Planning Homeschool: How to Begin

That first year of homeschooling (and every year after) can be terrifying. There are numerous decisions to make and information seems to be pouring in from every source. It’s overwhelming to say the least. We are here to help! Let us guide you as you begin planning homeschool ideas for your family.

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Learning Styles

The first step of homeschooling your student is to find out which learning methods work best for them. Sometimes this can be as easy as following their interests. Would your child rather read about how a tower is built or would the choose to build that tower out of materials around the house? Do they love watching videos about numbers or are they more content solving math problems online? There are four main learning styles and while there may be a dominant style that is obvious, it is always a good practice to help a child reach their full potential by embracing them all in some way. Helping them discover how to learn in the beginning means higher success rates in their future. The four learning styles are:

  • Auditory –listening to someone speak on the subject
  • Kinesthetic – participating in a hands-on activity
  • Reading/Writing –reading about the subject or taking notes
  • Visual – watching someone else perform a task

Click here to see more about our family’s learning styles!

Spelling Can Be Easy When It's Multisensory

Homeschool Approaches

Once you know how your student(s) learn best, you can begin planning homeschool days and what you envision them looking like for your family. There are a vast number of homeschooling methods and a fabulous perk to homeschooling is being able to model your days around just one approach or by combining several. Some of the most well-known approaches are:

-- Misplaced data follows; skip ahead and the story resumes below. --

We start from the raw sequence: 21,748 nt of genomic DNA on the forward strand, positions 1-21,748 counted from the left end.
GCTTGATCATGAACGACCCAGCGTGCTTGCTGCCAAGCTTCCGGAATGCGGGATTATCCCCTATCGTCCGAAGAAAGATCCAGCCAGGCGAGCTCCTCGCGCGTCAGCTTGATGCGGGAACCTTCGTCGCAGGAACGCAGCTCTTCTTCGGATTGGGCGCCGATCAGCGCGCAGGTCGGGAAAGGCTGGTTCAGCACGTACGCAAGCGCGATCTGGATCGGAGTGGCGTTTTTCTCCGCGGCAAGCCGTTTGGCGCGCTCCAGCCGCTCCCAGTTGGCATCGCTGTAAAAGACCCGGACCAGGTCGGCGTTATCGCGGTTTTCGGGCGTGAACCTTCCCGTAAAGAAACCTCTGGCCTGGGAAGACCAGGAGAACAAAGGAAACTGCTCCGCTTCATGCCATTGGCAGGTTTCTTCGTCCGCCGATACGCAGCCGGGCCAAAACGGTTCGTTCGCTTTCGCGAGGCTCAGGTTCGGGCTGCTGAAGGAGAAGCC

• The Charlotte Mason Method – Based on Charlotte Mason’s idea that education is an atmosphere, a discipline, and a life. Children learn from their home environments, the good-habits they form, and living thoughts and ideas instead of being fed dry facts.
  • The Classical Method – Made up of three stages (grammar, logic, and rhetoric) where children first absorb facts then begin to think through arguments and finally begin to express themselves.
  • The Eclectic Approach – This refers to pulling from many styles and possibly a variety of curriculums. This can be a useful method, especially when dealing with several grade levels of children who learn through different styles.
  • Montessori – Allowing children to teach themselves through discovery in a prepared and/or controlled environment.
  • Unit Studies – This approach allows families to focus on one topic at a time while incorporating many subjects into one lesson plan.
  • Unschooling – This can mean many different things depending on who you ask but the general consensus is that the child leads the direction of the learning and also the materials covered with no planning or teaching done by the parent.

Curriculum Types

One of the most exciting components while planning homeschool is going to be choosing the curriculum. At first, all of the choices will seem daunting but now you know how your children learn and what you want your day to look like. This makes choosing a type of curriculum a bit simpler! The types to choose from are: